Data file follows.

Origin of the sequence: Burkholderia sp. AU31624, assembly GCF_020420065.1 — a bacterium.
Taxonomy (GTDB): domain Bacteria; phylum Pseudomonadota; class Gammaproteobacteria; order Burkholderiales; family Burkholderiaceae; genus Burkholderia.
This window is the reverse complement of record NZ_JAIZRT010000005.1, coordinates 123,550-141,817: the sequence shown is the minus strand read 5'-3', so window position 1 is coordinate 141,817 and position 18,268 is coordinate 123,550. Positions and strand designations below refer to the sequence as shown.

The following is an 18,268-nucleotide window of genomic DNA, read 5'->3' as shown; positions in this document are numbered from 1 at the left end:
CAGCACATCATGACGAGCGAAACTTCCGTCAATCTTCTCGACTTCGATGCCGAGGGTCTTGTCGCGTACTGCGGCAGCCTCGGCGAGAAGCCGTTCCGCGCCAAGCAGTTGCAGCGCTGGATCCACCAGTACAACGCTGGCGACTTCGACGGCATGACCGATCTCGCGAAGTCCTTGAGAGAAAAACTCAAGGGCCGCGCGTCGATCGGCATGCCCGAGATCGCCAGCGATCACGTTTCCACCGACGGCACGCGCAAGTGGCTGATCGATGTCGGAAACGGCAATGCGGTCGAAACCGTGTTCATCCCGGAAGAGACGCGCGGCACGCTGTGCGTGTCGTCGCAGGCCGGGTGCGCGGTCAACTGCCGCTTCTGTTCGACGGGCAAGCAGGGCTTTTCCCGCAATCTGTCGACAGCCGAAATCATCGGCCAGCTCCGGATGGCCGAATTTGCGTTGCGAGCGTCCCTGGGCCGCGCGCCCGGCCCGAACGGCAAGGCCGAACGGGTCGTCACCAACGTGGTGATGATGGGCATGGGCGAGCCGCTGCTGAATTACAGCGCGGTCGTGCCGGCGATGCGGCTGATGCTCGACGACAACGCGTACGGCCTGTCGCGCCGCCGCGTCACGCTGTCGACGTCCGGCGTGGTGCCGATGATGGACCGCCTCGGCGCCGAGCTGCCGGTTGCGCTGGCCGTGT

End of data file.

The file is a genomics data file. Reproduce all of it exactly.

Origin of the sequence: Burkholderia sp. AU31624, assembly GCF_020420065.1 — a bacterium.
Taxonomy (GTDB): domain Bacteria; phylum Pseudomonadota; class Gammaproteobacteria; order Burkholderiales; family Burkholderiaceae; genus Burkholderia.
This window is the reverse complement of record NZ_JAIZRT010000005.1, coordinates 123,550-141,817: the sequence shown is the minus strand read 5'-3', so window position 1 is coordinate 141,817 and position 18,268 is coordinate 123,550. Positions and strand designations below refer to the sequence as shown.

The following is an 18,268-nucleotide window of genomic DNA, read 5'->3' as shown; positions in this document are numbered from 1 at the left end:
CAGCACATCATGACGAGCGAAACTTCCGTCAATCTTCTCGACTTCGATGCCGAGGGTCTTGTCGCGTACTGCGGCAGCCTCGGCGAGAAGCCGTTCCGCGCCAAGCAGTTGCAGCGCTGGATCCACCAGTACAACGCTGGCGACTTCGACGGCATGACCGATCTCGCGAAGTCCTTGAGAGAAAAACTCAAGGGCCGCGCGTCGATCGGCATGCCCGAGATCGCCAGCGATCACGTTTCCACCGACGGCACGCGCAAGTGGCTGATCGATGTCGGAAACGGCAATGCGGTCGAAACCGTGTTCATCCCGGAAGAGACGCGCGGCACGCTGTGCGTGTCGTCGCAGGCCGGGTGCGCGGTCAACTGCCGCTTCTGTTCGACGGGCAAGCAGGGCTTTTCCCGCAATCTGTCGACAGCCGAAATCATCGGCCAGCTCCGGATGGCCGAATTTGCGTTGCGAGCGTCCCTGGGCCGCGCGCCCGGCCCGAACGGCAAGGCCGAACGGGTCGTCACCAACGTGGTGATGATGGGCATGGGCGAGCCGCTGCTGAATTACAGCGCGGTCGTGCCGGCGATGCGGCTGATGCTCGACGACAACGCGTACGGCCTGTCGCGCCGCCGCGTCACGCTGTCGACGTCCGGCGTGGTGCCGATGATGGACCGCCTCGGCGCCGAGCTGCCGGTTGCGCTGGCCGTGT